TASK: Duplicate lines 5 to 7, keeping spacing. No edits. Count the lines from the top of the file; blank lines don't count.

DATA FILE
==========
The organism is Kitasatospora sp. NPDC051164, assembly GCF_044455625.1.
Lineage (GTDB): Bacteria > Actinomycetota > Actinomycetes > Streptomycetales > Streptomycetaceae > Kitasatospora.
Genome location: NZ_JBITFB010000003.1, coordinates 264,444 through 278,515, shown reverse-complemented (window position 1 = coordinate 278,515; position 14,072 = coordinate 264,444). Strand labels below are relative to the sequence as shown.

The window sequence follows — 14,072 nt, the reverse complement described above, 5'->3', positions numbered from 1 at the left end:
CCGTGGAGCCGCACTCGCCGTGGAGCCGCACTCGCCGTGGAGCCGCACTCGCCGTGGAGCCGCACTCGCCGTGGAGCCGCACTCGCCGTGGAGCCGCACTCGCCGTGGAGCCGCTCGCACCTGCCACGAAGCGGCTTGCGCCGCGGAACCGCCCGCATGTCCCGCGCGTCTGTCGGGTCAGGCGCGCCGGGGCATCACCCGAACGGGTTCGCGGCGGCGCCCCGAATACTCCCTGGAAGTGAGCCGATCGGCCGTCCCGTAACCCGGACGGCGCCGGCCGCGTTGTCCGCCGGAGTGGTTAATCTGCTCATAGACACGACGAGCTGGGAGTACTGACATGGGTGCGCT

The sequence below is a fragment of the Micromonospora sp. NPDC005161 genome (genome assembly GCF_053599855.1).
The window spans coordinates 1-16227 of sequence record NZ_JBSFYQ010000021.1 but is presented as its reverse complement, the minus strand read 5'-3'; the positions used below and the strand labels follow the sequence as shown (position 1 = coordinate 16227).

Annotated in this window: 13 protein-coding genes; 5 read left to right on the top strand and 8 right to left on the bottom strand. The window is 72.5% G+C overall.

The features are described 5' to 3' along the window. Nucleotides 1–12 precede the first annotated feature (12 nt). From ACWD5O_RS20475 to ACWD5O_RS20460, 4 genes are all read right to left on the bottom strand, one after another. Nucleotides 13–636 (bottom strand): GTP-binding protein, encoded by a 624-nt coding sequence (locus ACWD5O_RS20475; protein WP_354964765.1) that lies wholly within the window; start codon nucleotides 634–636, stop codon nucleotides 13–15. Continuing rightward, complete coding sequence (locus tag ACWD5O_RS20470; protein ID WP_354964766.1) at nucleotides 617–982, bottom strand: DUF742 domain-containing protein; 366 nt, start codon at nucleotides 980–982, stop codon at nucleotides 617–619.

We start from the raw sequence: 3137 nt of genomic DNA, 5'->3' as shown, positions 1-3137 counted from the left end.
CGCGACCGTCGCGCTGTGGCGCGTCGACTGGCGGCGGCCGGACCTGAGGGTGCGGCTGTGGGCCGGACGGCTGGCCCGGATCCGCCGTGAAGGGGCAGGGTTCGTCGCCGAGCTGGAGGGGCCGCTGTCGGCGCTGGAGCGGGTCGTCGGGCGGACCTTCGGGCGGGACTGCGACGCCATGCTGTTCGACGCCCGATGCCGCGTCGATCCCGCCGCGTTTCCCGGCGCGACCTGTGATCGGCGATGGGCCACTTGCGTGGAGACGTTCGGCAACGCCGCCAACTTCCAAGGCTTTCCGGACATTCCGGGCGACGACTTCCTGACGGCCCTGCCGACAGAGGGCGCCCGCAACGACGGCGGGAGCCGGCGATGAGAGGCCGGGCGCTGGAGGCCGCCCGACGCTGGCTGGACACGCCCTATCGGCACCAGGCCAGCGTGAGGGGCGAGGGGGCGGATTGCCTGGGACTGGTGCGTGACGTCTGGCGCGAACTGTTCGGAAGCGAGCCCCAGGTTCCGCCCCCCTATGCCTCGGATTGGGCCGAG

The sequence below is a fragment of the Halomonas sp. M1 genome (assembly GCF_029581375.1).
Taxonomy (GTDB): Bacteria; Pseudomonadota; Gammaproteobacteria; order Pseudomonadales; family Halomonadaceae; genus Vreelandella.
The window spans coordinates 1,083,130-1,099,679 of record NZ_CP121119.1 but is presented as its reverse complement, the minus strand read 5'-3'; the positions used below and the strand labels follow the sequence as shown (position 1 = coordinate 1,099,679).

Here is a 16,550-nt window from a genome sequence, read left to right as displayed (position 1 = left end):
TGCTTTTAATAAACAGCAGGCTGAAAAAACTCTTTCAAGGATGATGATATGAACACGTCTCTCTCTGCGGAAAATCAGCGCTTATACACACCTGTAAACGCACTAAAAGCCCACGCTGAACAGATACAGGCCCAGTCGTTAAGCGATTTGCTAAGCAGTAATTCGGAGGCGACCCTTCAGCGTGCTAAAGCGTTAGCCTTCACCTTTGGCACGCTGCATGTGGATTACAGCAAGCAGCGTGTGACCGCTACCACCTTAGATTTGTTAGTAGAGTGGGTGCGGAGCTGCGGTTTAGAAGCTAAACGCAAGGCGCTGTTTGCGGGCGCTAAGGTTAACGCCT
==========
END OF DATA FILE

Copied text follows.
CCGTGGAGCCGCACTCGCCGTGGAGCCGCACTCGCCGTGGAGCCGCACTCGCCGTGGAGCCGCACTCGCCGTGGAGCCGCACTCGCCGTGGAGCCGCACTCGCCGTGGAGCCGCTCGCACCTGCCACGAAGCGGCTTGCGCCGCGGAACCGCCCGCATGTCCCGCGCGTCTGTCGGGTCAGGCGCGCCGGGGCATCACCCGAACGGGTTCGCGGCGGCGCCCCGAATACTCCCTGGAAGTGAGCCGATCGGCCGTCCCGTAACCCGGACGGCGCCGGCCGCGTTGTCCGCCGGAGTGGTTAATCTGCTCATAGACACGACGAGCTGGGAGTACTGACATGGGTGCGCT

The sequence below is a fragment of the Micromonospora sp. NPDC005161 genome (genome assembly GCF_053599855.1).
The window spans coordinates 1-16227 of sequence record NZ_JBSFYQ010000021.1 but is presented as its reverse complement, the minus strand read 5'-3'; the positions used below and the strand labels follow the sequence as shown (position 1 = coordinate 16227).